I bought the original 500GB Momentus XT when it was first released, and have used it as my primary hard drive in several laptops.
I have heard that the newer XTs are significantly faster (they have double the flash, and more aggressively cache bootup files), so its probably improved a bit, I'd imagine. Not that the original was slow, its pretty awesome, and I'm glad I bought it.
It gets progressively faster over time - It needs some use to figure out what to put on the flash. At first, it will seem like any other drive. It'll take a couple cycles of your regular workload before you really start to notice the benefits. I've also noticed it helps stop Windows slowing down over time - Unlike any other PC I've used, I have never felt like I need to format and reinstall to get that "fresh Windows" feeling of responsiveness.
It mostly caches the small files that take a long time to access - Big files won't really get a speed boost (that said, sequential read speed is great). This means that the small amount of SSD goes a long way, since it doesn't waste space on sequential files that are going to be fast to read anyway.
It doesn't cache writes (although I heard Seagate are working on firmware to do that). This only really matters if you're writing lots of small files. This is the main scenario when the hybrid falls flat on its face.
My laptop sees a fair amount of use with Firefox and Visual Studio. Firefox is more responsive, especially with the suggestions when typing into the URL bar, and Visual Studio boots up very quickly. I also don't have to wait for it to finish loading startup programs (I have plenty of them, incidentally) - I can load up Visual Studio or whatever right after I've logged in.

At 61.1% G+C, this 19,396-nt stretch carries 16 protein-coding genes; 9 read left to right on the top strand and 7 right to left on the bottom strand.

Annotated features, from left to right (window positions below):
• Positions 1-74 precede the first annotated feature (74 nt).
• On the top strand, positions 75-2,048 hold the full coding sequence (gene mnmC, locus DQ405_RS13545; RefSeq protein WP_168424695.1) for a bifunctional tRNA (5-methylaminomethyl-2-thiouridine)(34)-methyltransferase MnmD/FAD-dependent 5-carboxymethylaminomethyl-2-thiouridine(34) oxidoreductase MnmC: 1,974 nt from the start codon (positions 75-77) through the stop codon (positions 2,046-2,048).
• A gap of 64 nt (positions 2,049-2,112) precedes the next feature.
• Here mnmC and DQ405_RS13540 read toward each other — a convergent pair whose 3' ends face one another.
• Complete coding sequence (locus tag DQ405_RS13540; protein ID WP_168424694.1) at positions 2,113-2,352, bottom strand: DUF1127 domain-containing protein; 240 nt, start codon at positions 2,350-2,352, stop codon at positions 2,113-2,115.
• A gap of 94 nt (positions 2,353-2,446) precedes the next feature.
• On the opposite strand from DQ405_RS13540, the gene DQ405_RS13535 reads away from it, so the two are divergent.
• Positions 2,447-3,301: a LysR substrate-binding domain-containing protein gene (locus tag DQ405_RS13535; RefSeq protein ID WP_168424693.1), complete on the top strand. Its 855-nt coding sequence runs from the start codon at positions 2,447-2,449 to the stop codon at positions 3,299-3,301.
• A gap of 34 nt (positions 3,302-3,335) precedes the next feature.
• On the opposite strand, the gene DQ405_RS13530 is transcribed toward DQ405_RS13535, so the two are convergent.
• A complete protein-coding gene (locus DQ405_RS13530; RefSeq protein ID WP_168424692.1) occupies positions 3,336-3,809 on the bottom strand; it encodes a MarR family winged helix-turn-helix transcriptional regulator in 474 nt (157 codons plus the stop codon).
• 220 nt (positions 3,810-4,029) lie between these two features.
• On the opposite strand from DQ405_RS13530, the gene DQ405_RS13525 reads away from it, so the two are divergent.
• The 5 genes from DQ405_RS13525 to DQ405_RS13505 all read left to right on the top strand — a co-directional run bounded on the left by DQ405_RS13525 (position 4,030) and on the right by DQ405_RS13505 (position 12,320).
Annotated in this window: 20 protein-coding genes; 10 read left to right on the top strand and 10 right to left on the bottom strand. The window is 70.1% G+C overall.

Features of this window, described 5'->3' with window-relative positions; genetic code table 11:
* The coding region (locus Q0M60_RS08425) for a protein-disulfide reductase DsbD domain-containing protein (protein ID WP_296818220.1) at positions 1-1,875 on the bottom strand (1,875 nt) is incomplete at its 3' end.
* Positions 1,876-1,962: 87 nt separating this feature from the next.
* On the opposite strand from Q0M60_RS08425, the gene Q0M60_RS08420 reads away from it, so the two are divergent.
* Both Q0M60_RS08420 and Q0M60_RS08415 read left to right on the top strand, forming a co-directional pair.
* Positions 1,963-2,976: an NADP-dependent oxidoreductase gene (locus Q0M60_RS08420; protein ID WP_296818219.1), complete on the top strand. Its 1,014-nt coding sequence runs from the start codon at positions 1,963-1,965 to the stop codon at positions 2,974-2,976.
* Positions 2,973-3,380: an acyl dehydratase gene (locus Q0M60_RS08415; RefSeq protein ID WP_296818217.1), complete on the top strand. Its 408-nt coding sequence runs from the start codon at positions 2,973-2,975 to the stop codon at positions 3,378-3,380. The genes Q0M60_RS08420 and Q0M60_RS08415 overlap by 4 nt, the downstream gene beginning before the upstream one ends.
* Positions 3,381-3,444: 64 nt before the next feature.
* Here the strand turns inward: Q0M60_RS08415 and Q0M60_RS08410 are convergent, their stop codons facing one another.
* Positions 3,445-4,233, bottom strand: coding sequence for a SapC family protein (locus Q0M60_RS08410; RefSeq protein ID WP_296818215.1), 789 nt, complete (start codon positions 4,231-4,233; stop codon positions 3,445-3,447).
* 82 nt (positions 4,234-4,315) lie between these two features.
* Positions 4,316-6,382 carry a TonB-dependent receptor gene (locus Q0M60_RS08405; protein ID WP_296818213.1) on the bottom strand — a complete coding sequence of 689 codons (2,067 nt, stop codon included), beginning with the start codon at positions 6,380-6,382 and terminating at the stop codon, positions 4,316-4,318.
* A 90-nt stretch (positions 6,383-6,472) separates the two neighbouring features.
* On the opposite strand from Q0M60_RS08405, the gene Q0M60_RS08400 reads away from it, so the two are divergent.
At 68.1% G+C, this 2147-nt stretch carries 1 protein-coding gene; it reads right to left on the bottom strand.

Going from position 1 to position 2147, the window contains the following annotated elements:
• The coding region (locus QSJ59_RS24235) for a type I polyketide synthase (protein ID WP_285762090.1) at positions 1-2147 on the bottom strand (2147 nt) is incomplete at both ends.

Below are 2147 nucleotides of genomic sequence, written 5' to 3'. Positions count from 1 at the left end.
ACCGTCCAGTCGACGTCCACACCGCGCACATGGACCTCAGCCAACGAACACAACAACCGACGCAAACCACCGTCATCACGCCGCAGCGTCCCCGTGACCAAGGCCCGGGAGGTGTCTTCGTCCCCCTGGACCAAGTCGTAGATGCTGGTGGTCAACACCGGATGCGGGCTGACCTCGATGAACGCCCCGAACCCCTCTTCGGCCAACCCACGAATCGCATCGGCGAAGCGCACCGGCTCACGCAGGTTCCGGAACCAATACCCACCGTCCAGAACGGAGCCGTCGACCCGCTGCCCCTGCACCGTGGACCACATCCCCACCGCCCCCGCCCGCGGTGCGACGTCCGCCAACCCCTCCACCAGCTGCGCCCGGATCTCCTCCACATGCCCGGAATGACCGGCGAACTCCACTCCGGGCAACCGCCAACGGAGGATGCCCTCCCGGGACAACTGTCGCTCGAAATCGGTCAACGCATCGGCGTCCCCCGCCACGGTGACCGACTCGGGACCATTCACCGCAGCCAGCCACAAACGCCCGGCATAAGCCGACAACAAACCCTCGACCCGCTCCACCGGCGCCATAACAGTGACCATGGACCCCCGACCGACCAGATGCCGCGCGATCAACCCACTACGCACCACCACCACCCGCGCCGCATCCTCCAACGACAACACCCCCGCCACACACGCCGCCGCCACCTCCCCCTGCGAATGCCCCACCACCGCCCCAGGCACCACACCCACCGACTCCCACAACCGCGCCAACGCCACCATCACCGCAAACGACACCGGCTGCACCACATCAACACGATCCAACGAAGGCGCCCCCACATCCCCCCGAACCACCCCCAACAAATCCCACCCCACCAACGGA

Since my laptop has two 2.5" internal drive bays, I could've gone for an SSD + data drive combo, but I am glad I opted for the hybrid drive. I don't have to juggle data between a small SSD and a larger drive.
Also keep in mind that they are laptop drives - I don't know if the 2nd generation drives have fixed it, but the first gen had issues with spinning down too often when put into RAID arrays.
There was a big firmware fiasco with the first gen drives, people reported all sorts of nasty issues (especially with Mac and Linux OSes). These have apparently since been fixed. Personally, my drive still runs the original firmware, and I haven't noticed any issues. I haven't heard of issues with the second gen drives.
This is what you lose by opting for a hybrid over an SSD:
- Fast writing of lots of small files
- Instant speed (hybrids have to learn what to cache, takes a few usage cycles to reach max performance)
And this is what you gain over an SSD+HDD combination:
- Not having to worry about juggling data between a small SSD and a larger HDD
- Frees up a SATA port
- Can potentially speed up all your stuff, instead of just things on the SSD